Discussion in 'The Brush' started by Steve C, Jul 23, 2017.
I know everyone has a different opinion, but I would just like to know.
They are for me. But I've never used a high end badger, so take it for what it's worth... The nice part about synthetic brushes is you can get a good quality brush for very little money. Stirling and Maggard both sell highly regarded synthetics for under $20, so even if you don't like it, you're not out much.
I prefer badger. But that's me.
More expensive (Badger) to be sure!
Once I acquired my Shavemac two-band silvertip flat top from Rudy Vey, I have used no other brush for at least a year and a half.
I think synthetics are the best.
I started out by getting badgers, however. I had some that are very high-end. I bought a couple of boars and horse hair brushes as well...all the ones with the best reviews. It turned out that my synthetic outperformed them all.
Do synthetics hold together longer?
I have seen no evidence of that.
When I started shaving the most common brush material was Nylon, a synthetic. I have some nylon brushes that are well over a half century old and also boar and badger brushes of similar ages. The new synthetics seem slightly softer than those old ones and we have learned how to color them to make them prettier.
Yesterday I shaved with an old EverReady Nylon brush that was made before 1958 and it lathered as well as my new RazoRock Plissoft and also showed the same weaknesses such as splattering and dripping.
Well, you answered the question already ... everyone has a different opinion
Where they are definitely "best" is for a travel brush, because they dry so quickly.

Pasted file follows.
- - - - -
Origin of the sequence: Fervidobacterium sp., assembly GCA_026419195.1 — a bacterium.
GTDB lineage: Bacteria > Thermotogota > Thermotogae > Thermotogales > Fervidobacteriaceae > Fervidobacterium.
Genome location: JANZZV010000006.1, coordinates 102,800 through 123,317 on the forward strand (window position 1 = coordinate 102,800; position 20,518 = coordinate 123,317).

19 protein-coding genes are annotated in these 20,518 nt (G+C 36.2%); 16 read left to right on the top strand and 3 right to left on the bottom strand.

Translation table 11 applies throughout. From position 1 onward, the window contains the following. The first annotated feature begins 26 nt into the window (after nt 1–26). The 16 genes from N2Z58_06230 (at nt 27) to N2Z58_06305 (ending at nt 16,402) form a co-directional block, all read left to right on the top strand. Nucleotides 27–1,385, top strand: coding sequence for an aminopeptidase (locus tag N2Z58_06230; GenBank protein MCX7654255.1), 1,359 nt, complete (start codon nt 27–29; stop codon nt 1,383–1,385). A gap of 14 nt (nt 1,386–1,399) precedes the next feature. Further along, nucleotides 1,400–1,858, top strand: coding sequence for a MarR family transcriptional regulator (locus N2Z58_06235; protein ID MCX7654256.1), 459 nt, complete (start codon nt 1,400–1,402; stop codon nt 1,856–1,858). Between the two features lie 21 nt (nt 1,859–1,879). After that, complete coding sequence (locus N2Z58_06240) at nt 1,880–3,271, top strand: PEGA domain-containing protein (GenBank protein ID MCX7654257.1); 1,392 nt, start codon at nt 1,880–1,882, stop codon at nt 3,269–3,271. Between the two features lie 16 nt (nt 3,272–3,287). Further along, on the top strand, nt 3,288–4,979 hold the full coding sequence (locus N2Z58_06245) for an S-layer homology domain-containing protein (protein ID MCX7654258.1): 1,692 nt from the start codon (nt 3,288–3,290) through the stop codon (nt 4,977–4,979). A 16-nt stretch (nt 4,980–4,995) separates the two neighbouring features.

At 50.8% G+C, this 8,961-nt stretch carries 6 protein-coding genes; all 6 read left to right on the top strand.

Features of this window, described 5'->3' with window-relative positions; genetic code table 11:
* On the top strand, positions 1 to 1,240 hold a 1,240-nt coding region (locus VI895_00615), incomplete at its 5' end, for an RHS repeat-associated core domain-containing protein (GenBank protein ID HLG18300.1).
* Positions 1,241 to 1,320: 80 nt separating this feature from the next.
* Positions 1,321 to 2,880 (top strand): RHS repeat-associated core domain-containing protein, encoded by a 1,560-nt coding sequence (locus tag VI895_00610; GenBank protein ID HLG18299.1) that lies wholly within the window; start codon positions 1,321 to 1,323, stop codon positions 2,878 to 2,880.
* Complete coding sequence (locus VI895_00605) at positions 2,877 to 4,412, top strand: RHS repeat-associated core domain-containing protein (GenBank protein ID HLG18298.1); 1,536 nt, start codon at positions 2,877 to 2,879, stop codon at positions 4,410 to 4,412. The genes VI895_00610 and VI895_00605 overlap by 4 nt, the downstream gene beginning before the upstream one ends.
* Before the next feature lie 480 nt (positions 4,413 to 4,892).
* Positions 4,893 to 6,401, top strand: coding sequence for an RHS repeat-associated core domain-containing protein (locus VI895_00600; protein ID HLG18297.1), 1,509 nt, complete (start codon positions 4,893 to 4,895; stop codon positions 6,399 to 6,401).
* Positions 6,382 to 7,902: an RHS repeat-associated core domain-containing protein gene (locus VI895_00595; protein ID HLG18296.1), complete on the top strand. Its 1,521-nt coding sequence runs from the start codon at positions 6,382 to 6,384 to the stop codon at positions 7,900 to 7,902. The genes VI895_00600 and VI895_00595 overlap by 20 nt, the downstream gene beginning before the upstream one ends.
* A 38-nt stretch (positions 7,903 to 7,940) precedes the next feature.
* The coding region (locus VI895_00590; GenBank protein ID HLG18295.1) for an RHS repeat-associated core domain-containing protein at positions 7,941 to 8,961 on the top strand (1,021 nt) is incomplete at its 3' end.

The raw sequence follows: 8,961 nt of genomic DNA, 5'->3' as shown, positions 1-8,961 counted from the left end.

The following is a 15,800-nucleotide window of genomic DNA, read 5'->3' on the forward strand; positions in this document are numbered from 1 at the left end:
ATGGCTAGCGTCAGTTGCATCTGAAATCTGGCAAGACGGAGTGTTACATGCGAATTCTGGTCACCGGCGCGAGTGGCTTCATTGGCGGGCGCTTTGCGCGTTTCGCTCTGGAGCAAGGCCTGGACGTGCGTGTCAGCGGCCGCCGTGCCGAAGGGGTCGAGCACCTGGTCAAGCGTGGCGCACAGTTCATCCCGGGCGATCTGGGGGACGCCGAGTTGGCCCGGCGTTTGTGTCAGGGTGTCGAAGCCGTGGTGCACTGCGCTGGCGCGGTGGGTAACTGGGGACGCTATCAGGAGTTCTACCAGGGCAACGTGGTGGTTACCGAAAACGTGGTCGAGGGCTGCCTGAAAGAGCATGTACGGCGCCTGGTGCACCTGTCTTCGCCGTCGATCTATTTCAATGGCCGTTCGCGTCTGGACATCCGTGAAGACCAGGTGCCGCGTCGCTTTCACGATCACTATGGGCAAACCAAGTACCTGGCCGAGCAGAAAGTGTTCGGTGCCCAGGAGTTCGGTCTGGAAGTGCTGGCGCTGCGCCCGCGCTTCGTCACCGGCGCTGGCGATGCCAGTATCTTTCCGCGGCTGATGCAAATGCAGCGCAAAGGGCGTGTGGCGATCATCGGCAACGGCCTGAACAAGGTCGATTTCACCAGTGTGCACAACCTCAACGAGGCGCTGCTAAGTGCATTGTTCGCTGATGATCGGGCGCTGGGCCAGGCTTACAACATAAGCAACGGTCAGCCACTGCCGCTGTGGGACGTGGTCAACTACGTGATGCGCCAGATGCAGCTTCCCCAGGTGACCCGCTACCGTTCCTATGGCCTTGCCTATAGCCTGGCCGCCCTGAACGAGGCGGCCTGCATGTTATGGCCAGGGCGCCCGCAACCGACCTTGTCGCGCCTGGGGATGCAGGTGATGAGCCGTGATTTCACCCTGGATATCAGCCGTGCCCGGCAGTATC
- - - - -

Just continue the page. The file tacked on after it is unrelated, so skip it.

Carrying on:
I prefer synthetics but you have to get the water ratio right as with any brush. Otherwise you get the splattering and dripping of water.
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I don't care for synthetic. Feels like trying to work up a lather with a piece of foam rubber. I'm torn between badger & boar as far as my favorite. I have a Strong Set boar which is great, but my Ever-Ready K40 badger is its equal.
I have one synthetic brush. A black/white knot from Whipped Dog. I do like it. It makes a very nice lather. Just when it comes to splaying it a bit is when my skin doesn't really like it. I have tried a Whipped Dog High Mountain Badger brush. It's good but I'm more a boar fan myself.
I did hot like my first synthetic. It was a PurTech which was just too stiff. I have since replaced it with a two-band badger which I really like. I also like the new generations of synthetics. The Tuxedo knot and the Maggard knots are great knots. Once you learn to use less water with them, they are great latherers.
Boar is my favorite. I just got a nice synthetic from @Jayaruh , which is really nice. I am learning to use the synthetic as it behaves quite differently.
I would recommend making that design for yourself, as everyone's opinions differ. Different strokes and all that
As several people have said, everyone has a differing opinion. I think synthetics are best for affordability, easy lather building, ease of cleaning, no soak necessary, etc... They are easily my least favorite aesthetically. I prefer a more natural look overall. I also prefer a little more scrub than most synthetics seem to provide, the exception being the Simpson line.